Evaluation for the LifeSkills Training Program

Nia Harrison, Nikola Juris, Dori Stern, and Steven Stern

 

LifeSkills Training is a substance abuse prevention program aimed at reducing the risks of alcohol, tobacco, drug abuse, and violence. It has three major components: drug resistance skills, personal self-management skills, and general social skills (LifeSkills, 2008). Using an evaluation of this program by Griffin, Botvin, and Nichols (1994), we estimated the net benefits of the program. These evaluations are shown below in Table 1. Furthermore, some of the assumptions we made in the initial calculations were then altered to determine the sensitivity of our analysis and are shown in Table 2.[1]

           

Table 1

Boys

Girls

Effect on probability of having multiple sex partners

0.033

0.033

Effect on probability of having sex when drunk or high

0.053

0.053

Effect on probability of doing drugs

0.047

0.047

Effect of drugs on the probability of graduating HS

0.068

0.068

Avg. HS wage/hr

$15

$13.50

Annual Earnings

$30,000

$27,000

Cost

$23

$23

Annual Benefit of not having multiple sex partners

$250

$250

Annual benefit of not having sex when drunk or high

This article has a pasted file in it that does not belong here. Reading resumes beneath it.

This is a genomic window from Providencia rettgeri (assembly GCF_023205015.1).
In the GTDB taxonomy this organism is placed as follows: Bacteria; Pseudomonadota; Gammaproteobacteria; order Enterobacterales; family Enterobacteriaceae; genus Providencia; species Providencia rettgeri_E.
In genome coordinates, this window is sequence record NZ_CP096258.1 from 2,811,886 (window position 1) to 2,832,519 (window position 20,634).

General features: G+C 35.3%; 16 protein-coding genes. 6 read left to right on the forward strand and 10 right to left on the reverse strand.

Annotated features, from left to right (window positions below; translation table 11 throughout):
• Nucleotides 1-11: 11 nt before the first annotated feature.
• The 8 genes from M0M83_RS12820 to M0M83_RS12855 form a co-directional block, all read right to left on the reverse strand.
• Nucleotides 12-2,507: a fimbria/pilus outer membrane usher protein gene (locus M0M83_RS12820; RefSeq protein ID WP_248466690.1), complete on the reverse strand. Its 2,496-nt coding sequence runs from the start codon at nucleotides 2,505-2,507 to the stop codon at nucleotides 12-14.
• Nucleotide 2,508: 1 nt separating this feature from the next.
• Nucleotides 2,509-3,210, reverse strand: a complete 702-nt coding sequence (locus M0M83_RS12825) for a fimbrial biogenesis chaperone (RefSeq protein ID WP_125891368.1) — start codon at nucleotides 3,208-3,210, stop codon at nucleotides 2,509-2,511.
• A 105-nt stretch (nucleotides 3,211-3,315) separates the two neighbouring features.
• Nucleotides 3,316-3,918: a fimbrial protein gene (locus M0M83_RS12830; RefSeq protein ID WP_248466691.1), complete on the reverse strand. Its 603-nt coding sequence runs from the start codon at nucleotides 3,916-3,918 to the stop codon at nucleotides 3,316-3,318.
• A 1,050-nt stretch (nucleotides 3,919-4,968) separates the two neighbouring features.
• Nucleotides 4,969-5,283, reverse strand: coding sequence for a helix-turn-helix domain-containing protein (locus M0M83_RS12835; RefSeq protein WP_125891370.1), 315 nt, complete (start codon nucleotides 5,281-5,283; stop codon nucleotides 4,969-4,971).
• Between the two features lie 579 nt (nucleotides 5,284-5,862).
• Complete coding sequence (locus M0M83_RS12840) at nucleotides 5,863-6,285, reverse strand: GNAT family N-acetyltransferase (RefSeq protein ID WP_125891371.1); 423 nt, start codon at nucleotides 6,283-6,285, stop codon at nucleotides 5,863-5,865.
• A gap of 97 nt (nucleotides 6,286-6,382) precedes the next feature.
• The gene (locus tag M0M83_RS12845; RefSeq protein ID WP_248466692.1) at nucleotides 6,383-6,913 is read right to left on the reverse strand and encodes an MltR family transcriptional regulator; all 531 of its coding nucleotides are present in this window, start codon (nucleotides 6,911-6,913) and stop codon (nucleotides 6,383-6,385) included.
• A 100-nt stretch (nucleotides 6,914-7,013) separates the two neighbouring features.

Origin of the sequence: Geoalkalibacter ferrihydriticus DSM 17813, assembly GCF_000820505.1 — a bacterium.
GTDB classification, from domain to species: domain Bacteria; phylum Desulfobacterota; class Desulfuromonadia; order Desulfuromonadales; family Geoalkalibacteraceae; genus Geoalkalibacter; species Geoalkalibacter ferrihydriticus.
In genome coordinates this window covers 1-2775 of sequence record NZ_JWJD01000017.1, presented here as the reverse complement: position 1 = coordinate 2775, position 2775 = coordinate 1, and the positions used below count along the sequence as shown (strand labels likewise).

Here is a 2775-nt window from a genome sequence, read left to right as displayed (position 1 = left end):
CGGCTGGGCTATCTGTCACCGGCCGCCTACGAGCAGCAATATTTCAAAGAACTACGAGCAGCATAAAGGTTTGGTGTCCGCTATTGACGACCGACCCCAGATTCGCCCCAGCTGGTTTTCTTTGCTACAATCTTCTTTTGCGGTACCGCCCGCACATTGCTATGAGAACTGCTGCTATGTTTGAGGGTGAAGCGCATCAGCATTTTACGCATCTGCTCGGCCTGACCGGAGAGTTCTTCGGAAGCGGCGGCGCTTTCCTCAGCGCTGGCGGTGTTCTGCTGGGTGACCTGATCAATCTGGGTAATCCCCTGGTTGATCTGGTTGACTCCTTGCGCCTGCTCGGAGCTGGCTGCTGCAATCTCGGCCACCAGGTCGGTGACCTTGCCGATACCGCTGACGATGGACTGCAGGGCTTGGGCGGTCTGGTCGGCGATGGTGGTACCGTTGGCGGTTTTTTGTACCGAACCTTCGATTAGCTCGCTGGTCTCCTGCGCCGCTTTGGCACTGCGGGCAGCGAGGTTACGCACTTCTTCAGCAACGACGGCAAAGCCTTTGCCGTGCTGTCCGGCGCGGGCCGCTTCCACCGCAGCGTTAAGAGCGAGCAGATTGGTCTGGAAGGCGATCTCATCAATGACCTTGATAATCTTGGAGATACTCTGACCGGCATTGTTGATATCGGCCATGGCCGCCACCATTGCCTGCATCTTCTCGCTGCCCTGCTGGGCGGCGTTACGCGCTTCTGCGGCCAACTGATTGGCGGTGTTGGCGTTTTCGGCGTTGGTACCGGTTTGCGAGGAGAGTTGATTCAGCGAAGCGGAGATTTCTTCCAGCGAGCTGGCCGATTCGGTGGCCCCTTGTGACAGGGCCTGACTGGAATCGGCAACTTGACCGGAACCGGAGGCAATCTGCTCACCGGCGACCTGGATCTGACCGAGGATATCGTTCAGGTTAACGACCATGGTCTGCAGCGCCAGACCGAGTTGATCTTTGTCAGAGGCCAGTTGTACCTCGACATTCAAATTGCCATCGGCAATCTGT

$0

$74

Annual benefit of not doing drugs

$5,103

$5,103

Annual benefit of graduating HS

$938

$845

Discount factor

0.9

0.9

Long-term benefit of not having multiple sex partners

$83

$83

Long-term benefit of not having sex when drunk or high

$0

$39

Long-term benefit of not doing drugs

$2,399

$2,399

Long-term benefit of graduating HS

$9,384

$8,446

Net benefit

$11,842

$10,943

 

Griffin Botvin, and Nichols (1994) estimated that LifeSkills Training decreases the probability of having multiple sex partners by 3.3%, lowers the probability of having sex when drunk or high by 5.3%, and reduces the probability of doing drugs by 4.7%, all invariant to gender. Lynskey et al. (2003) reported that doing drugs reduces the probability of completing high school by 6.8%. We assumed that an average male (female) high school graduate earns $15.00 ($13.50) per hour. Assuming one works 2000 hours per year, we have base annual earnings of $30,000 ($27,000) for males (females). We calculated the annual benefit of graduating high school as the annual high school earnings multiplied by 46% (Card, 1999) and by the effect that doing drugs has on the probability of graduation, 6.8%, resulting in $938 ($845) for boys (girls).